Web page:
What is Islamic dispute resolution and why is it controversial in Australia?



File 20190129 42594 mblzyt.jpg?ixlib=rb 1.1
Australian Muslims are divided on whether women will get a fair deal under Islamic dispute resolution if it is implemented here.
from www.shutterstock.com

Dr Maria Bhatti, Western Sydney University

Islamic dispute resolution involves resolving disputes without going to court and is similar to alternative dispute resolution, or ADR.

But Islamic dispute resolution has been controversial. Australia’s Muslim community is divided on whether it should be used here, its potential risks and benefits, and how it would sit with Australian law.

Why would an established form of mediation be so controversial? And what are the issues with implementing it in Australia?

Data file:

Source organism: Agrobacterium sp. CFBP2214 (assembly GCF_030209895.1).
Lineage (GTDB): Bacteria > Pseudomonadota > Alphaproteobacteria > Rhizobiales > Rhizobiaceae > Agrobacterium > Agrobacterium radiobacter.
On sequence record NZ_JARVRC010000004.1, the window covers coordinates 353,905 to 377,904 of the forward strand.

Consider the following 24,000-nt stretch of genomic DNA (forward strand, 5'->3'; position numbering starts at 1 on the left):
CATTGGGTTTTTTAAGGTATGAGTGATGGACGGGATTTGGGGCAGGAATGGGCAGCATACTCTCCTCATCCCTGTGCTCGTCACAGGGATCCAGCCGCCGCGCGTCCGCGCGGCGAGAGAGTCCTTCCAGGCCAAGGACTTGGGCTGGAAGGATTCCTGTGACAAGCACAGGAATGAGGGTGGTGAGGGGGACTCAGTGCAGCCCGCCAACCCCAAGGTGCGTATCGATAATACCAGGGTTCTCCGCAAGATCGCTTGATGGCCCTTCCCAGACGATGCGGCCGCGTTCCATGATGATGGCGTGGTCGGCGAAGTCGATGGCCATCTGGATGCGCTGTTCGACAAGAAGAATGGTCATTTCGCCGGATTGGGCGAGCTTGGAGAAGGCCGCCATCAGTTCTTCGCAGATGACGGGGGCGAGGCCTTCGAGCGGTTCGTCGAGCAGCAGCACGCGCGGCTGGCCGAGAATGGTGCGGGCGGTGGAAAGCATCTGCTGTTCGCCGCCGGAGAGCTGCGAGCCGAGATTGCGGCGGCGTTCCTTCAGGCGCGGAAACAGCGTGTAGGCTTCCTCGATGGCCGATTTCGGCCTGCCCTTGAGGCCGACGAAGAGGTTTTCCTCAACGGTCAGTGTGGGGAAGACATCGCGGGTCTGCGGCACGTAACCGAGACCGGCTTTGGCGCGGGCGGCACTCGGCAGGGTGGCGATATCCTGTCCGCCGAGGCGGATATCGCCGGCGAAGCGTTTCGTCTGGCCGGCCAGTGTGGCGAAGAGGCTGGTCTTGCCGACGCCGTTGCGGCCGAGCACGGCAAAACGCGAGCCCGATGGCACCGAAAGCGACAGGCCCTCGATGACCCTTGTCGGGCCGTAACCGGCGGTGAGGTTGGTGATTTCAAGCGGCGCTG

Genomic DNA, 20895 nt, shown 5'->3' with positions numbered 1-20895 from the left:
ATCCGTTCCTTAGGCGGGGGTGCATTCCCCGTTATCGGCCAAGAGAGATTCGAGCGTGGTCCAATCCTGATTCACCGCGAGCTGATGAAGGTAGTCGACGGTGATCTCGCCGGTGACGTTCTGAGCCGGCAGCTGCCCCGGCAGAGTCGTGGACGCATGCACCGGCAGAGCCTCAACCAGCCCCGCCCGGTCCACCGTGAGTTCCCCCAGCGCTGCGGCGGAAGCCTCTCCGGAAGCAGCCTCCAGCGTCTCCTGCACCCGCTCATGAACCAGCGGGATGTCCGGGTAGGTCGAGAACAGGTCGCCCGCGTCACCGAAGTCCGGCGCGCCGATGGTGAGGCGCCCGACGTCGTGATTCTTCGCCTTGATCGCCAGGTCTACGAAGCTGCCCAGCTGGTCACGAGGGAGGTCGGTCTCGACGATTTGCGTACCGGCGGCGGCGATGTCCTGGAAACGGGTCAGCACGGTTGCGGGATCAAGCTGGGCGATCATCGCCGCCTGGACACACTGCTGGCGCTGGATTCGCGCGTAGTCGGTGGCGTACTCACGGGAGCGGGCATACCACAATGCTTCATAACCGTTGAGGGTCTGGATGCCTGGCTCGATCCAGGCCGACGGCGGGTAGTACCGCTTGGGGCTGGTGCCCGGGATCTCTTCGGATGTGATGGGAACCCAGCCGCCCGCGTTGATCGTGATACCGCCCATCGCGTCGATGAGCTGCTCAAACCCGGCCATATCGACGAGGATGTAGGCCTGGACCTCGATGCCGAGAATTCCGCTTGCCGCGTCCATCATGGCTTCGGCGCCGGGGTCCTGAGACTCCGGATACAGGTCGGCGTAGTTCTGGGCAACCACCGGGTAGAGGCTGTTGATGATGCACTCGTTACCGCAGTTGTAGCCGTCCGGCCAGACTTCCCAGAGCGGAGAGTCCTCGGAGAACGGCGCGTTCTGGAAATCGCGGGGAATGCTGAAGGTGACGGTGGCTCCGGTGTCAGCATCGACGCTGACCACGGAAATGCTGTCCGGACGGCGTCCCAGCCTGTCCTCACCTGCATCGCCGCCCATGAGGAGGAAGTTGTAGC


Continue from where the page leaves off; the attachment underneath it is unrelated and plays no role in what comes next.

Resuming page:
Read more:
Explainer: what is ‘sharia law’? And does it fit with Western law?


Remind me again, what is dispute resolution?

The form of dispute resolution typically used in Australia, ADR, usually involves an independent third party helping parties to resolve matters without involving courts. Alternatively, it may involve negotiation between parties and their lawyers without a third party.

It’s encouraged because it is an efficient method of resolving disputes. Parties can save money and time and reduce the stress involved with court proceedings. It’s often referred to as appropriate dispute resolution.




Read more:
Do you need your day in court? The evolution of dispute resolution


ADR traditionally consists of negotiation, mediation, conciliation and arbitration. In both domestic and international arbitration, the final decision is binding. Negotiation, conciliation and mediation result in non-binding decisions.

In the field of international commercial arbitration, only commercial matters between international parties can be the subject of arbitration, as opposed to family, criminal or civil matters.

What about Islamic law?